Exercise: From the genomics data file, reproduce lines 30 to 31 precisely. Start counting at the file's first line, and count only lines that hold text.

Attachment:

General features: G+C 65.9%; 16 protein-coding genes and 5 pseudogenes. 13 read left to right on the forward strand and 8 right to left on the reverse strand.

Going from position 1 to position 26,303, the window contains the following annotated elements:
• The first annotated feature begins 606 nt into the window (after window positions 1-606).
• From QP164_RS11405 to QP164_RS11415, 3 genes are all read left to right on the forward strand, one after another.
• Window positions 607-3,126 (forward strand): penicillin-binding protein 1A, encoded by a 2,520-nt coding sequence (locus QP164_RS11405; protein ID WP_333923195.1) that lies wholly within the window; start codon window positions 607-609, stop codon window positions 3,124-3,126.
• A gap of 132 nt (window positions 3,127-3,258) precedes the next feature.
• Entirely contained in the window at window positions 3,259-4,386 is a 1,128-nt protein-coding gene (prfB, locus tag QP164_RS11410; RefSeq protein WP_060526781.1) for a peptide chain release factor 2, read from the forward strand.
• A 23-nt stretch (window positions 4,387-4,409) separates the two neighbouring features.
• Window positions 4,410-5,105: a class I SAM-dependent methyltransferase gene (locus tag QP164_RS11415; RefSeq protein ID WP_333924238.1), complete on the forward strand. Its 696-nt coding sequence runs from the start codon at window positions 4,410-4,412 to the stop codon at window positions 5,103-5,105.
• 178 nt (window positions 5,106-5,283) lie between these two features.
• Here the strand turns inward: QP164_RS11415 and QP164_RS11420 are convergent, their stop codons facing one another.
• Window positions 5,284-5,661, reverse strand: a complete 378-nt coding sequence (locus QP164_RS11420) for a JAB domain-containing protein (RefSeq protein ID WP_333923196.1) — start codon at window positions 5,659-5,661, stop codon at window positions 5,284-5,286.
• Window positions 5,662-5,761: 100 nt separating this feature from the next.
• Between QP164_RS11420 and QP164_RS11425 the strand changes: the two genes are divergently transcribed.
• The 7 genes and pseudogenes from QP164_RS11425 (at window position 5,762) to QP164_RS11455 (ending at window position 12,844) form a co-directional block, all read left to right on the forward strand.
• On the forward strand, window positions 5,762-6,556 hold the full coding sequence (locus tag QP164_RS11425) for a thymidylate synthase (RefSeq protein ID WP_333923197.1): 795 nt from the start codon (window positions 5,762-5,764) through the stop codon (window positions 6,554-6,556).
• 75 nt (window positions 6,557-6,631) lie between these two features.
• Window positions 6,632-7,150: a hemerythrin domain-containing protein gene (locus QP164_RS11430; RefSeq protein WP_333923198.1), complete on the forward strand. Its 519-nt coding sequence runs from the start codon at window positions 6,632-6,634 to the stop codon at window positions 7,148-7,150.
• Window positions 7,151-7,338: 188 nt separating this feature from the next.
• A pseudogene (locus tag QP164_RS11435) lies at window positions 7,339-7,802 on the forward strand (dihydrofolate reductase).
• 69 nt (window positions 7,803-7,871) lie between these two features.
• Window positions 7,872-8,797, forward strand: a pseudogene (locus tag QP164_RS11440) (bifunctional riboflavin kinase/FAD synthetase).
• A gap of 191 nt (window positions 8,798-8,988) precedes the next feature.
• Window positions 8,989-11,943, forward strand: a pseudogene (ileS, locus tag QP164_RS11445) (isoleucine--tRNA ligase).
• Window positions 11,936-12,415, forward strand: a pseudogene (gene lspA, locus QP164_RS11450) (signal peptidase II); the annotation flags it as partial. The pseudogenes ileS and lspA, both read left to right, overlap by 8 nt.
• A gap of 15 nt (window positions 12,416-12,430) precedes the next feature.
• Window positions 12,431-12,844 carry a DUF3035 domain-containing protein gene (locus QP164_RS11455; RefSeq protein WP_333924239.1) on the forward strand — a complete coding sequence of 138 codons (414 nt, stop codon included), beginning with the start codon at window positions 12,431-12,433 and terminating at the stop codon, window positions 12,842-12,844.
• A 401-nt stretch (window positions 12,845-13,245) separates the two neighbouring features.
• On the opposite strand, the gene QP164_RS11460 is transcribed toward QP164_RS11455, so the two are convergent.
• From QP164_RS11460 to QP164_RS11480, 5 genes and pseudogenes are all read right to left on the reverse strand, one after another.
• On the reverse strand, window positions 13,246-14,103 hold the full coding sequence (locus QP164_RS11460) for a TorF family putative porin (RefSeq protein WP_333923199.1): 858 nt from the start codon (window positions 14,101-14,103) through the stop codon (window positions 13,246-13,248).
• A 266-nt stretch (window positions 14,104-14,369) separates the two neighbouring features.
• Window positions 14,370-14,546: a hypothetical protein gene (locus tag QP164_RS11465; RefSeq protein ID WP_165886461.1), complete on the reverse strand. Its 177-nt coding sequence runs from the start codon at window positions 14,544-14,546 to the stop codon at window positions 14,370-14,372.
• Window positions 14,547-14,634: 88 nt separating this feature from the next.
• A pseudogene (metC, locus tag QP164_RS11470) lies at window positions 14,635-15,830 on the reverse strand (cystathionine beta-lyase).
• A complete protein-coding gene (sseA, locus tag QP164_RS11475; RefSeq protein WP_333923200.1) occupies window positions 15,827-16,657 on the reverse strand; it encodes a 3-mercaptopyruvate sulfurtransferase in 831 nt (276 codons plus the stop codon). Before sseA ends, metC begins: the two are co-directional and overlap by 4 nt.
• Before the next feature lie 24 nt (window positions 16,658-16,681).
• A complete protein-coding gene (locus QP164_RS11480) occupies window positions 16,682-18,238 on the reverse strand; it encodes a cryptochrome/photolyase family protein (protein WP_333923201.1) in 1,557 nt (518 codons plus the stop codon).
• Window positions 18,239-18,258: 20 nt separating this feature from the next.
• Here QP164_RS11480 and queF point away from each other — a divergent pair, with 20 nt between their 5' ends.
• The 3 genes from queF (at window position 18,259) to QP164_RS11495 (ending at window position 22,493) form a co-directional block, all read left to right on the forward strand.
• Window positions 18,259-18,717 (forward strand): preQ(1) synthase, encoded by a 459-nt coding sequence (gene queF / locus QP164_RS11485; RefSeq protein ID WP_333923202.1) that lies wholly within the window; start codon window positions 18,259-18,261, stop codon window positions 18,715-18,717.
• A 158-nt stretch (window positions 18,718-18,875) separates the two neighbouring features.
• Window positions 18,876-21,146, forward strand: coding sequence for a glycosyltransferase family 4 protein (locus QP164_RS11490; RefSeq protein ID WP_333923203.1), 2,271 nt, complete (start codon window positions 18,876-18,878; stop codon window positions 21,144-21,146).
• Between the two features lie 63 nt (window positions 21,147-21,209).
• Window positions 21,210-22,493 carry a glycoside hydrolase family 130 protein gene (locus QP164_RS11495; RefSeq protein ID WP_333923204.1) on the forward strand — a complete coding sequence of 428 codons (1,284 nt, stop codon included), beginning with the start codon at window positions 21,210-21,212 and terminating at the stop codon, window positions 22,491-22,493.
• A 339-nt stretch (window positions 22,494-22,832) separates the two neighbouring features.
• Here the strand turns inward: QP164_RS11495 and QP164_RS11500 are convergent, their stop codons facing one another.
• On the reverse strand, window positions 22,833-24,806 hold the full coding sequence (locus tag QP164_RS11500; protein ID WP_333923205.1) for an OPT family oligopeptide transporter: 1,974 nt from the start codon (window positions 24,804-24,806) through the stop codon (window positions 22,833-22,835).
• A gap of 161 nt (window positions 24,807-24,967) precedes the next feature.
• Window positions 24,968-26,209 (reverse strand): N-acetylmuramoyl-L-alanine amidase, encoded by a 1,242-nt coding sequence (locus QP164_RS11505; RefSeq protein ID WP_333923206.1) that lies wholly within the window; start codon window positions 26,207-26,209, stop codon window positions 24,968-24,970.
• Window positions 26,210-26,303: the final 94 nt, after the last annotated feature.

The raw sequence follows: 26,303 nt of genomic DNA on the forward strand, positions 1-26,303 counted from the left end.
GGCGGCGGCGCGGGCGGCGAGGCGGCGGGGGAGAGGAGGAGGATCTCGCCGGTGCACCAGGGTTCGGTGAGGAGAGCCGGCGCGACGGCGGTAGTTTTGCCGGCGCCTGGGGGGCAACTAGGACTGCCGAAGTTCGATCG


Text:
• From QP164_RS11460 to QP164_RS11480, 5 genes and pseudogenes are all read right to left on the reverse strand, one after another.
• On the reverse strand, window positions 13,246-14,103 hold the full coding sequence (locus QP164_RS11460) for a TorF family putative porin (RefSeq protein WP_333923199.1): 858 nt from the start codon (window positions 14,101-14,103) through the stop codon (window positions 13,246-13,248).